The Open Source Summit Europe conference opens its doors on Oct. 23 in Prague this year. Ahead of the gathering of attendees and presenters representing all walks of Linux communities, Linux.com interviewed industry leaders on some of the top emerging trends and issues of the day. Among those is edge computing, which Imad Sousou, vice president of the Software and Services Group and general manager of the Open Source Technology Center at Intel Corporation, shed considerable light on in this interview. He is also a keynote speaker, addressing this very topic at the event on Tuesday, Oct. 24.
There is good reason behind the industry’s interest in edge computing. The emerging connected world is predicted to contain a network of 50 billion devices and 200 billion sensors, connected to each other and the cloud, by the year 2020. That will generate an astounding amount of data, most of which will be streaming data in need of real-time or near real-time analysis.
The connected world holds a lot of promise—and an equal measure of complexity. That promise may seem like a long way from reality given the current mix of immature products and technologies. So how do we get there?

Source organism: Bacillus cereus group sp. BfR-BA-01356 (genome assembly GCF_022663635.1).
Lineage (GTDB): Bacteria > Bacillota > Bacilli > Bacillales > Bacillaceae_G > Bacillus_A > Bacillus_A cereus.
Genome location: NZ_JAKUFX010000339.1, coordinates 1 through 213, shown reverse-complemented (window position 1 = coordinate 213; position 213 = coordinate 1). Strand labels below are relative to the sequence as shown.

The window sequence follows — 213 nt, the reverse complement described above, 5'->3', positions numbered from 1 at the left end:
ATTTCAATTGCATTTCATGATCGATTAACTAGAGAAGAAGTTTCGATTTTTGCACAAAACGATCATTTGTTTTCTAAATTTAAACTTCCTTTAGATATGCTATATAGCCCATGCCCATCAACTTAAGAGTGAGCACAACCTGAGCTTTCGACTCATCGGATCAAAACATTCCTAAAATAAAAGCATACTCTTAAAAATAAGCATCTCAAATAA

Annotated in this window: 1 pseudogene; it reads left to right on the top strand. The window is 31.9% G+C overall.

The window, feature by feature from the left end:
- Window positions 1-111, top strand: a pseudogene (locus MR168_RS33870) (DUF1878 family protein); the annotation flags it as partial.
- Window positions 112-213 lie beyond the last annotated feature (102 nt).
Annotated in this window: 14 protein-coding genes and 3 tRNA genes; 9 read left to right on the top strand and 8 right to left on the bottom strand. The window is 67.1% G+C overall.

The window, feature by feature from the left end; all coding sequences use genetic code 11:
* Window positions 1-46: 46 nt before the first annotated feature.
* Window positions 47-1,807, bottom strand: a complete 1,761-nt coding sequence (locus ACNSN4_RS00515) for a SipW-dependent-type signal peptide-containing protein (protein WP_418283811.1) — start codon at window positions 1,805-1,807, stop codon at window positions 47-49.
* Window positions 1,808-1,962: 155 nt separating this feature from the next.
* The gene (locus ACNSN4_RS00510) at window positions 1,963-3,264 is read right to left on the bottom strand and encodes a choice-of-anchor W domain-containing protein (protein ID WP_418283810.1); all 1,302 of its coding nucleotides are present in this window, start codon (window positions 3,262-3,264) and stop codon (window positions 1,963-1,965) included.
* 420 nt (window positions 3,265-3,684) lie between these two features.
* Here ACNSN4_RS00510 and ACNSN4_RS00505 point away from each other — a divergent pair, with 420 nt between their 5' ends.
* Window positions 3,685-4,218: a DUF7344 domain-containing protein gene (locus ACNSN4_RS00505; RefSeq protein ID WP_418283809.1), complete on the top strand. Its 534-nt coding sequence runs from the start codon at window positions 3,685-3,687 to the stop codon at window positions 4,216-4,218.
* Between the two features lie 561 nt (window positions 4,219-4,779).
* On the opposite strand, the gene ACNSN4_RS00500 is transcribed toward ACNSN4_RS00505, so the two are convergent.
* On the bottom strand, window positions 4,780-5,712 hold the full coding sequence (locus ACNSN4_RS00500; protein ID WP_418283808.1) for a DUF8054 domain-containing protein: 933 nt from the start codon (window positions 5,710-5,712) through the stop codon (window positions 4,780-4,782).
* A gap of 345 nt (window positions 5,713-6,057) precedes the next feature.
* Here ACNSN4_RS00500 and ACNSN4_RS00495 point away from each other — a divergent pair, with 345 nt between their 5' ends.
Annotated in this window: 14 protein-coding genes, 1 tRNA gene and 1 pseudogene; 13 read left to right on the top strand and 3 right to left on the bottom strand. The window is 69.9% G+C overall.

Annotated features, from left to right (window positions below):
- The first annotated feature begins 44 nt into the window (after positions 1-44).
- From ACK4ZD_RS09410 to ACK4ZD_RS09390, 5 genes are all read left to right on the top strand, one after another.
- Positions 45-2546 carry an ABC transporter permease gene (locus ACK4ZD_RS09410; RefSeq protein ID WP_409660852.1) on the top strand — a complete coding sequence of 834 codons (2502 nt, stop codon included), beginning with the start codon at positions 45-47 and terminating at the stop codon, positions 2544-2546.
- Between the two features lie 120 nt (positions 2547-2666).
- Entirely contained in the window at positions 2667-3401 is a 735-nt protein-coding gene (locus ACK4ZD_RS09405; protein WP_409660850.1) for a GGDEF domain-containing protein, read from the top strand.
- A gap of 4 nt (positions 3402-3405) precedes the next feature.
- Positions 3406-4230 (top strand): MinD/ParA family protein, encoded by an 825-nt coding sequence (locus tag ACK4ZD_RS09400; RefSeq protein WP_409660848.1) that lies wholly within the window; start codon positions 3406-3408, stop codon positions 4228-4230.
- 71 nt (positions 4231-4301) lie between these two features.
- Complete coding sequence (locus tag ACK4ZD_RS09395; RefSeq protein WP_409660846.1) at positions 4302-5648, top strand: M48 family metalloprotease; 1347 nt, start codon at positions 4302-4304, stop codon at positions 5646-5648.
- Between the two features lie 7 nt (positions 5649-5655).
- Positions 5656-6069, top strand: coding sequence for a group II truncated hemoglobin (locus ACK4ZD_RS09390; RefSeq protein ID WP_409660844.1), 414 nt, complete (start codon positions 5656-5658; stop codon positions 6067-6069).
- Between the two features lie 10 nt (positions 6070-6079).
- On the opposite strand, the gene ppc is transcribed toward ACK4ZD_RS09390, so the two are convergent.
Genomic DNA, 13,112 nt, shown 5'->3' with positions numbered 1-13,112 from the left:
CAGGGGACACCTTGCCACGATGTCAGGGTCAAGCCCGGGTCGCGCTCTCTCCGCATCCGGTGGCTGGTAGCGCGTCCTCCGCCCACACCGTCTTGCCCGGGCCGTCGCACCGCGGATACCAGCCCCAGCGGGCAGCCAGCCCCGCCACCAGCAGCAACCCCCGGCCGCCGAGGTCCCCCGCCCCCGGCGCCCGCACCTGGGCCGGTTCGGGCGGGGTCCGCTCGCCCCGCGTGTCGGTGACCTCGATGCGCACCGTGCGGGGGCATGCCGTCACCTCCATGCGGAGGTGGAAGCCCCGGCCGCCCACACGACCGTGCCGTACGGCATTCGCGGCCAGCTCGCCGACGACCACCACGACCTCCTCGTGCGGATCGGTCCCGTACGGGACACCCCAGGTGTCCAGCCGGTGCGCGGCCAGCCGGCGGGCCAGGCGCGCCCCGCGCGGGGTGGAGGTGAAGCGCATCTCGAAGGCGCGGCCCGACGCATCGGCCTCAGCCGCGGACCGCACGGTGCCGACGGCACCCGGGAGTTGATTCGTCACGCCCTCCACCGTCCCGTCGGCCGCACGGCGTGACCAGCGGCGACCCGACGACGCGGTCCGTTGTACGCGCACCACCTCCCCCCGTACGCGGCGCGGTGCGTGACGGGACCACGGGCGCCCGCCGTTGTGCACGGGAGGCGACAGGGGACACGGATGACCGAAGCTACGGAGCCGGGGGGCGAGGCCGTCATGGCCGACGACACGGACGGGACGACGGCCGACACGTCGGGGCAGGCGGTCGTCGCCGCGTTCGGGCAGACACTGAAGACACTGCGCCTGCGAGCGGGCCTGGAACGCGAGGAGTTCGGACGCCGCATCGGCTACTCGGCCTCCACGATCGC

The industry is increasingly talking about edge computing as one way to fulfill this promise. We talked with Sousou about this new approach and on how Intel is helping bring it to market.
Linux.com: Intel is talking more and more about the “edge to cloud” computing landscape. What does this mean and why is it important?
Imad Sousou: Until now, Intel has talked about devices, and we’ve talked about cloud. I think it’s important that we start to talk about them together. In the next few years, the industry can expect billions of devices will be connected to each other and to the cloud, generating massive amounts of data and putting a strain on bandwidth, no matter how much optimization work we do. These bandwidth constraints create a need for devices at the edge of the network to do processing and computation—we’re talking potentially about everything from lightbulbs and appliances to manufacturing lines, medical equipment and cars. These devices will soon need to create, transmit, store, process and act upon data in real time, locally. This “edge computing” pushes intelligence to the edge of the network, making the promise of smart cities, intelligent factories, and connected hospitals possible.